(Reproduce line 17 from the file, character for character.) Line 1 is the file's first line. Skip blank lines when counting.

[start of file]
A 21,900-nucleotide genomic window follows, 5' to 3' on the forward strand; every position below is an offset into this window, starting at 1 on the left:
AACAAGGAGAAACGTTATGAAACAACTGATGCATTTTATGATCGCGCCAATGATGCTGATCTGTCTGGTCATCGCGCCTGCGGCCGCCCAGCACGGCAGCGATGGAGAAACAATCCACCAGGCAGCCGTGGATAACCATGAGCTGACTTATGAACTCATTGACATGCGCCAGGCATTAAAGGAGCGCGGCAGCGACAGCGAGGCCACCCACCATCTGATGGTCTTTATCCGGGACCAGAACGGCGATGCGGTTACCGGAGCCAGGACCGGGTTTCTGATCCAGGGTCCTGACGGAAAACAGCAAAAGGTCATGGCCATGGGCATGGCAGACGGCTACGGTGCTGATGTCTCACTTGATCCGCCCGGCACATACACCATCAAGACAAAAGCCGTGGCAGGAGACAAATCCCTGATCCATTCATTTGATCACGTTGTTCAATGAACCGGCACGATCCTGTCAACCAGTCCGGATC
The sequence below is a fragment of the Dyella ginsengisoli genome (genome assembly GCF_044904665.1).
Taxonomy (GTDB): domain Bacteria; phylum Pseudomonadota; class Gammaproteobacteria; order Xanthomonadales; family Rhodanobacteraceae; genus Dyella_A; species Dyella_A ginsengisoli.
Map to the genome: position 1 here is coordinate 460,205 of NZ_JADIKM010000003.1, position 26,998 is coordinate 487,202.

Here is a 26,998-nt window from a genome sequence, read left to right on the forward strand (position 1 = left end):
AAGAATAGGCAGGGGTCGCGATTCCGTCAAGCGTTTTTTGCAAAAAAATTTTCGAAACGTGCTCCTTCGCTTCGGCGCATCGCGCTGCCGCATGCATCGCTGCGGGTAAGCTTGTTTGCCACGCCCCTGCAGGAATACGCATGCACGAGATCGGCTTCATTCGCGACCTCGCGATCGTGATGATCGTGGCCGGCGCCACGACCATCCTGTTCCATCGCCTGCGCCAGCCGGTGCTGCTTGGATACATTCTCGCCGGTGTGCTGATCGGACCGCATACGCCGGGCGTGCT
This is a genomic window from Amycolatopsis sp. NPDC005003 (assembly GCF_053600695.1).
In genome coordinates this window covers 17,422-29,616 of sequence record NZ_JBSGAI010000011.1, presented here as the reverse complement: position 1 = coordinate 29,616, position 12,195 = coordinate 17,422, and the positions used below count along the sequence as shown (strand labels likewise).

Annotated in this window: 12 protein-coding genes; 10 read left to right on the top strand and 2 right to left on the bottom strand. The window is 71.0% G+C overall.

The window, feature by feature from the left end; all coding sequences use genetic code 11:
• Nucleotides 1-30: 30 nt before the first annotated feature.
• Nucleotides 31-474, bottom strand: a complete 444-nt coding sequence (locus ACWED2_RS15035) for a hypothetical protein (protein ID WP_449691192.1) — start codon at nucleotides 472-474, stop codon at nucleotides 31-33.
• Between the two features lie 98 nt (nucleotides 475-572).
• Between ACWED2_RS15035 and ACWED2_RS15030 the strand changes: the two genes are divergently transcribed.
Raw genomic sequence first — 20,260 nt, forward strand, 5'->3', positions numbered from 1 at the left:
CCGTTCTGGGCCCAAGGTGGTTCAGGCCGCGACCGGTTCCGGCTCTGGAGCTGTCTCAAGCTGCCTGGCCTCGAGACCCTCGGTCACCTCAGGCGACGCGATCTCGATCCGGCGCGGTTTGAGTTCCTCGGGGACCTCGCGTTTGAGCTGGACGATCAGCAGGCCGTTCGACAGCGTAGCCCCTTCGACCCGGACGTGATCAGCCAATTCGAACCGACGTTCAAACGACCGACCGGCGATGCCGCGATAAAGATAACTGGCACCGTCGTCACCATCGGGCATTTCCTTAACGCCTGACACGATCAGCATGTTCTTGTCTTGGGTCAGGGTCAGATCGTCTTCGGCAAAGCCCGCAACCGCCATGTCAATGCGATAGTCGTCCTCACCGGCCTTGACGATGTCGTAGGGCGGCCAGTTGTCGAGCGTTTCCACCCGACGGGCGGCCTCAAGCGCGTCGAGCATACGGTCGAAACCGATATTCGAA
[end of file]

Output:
CCGTTCTGGGCCCAAGGTGGTTCAGGCCGCGACCGGTTCCGGCTCTGGAGCTGTCTCAAGCTGCCTGGCCTCGAGACCCTCGGTCACCTCAGGCGACGCGATCTCGATCCGGCGCGGTTTGAGTTCCTCGGGGACCTCGCGTTTGAGCTGGACGATCAGCAGGCCGTTCGACAGCGTAGCCCCTTCGACCCGGACGTGATCAGCCAATTCGAACCGACGTTCAAACGACCGACCGGCGATGCCGCGATAAAGATAACTGGCACCGTCGTCACCATCGGGCATTTCCTTAACGCCTGACACGATCAGCATGTTCTTGTCTTGGGTCAGGGTCAGATCGTCTTCGGCAAAGCCCGCAACCGCCATGTCAATGCGATAGTCGTCCTCACCGGCCTTGACGATGTCGTAGGGCGGCCAGTTGTCGAGCGTTTCCACCCGACGGGCGGCCTCAAGCGCGTCGAGCATACGGTCGAAACCGATATTCGAA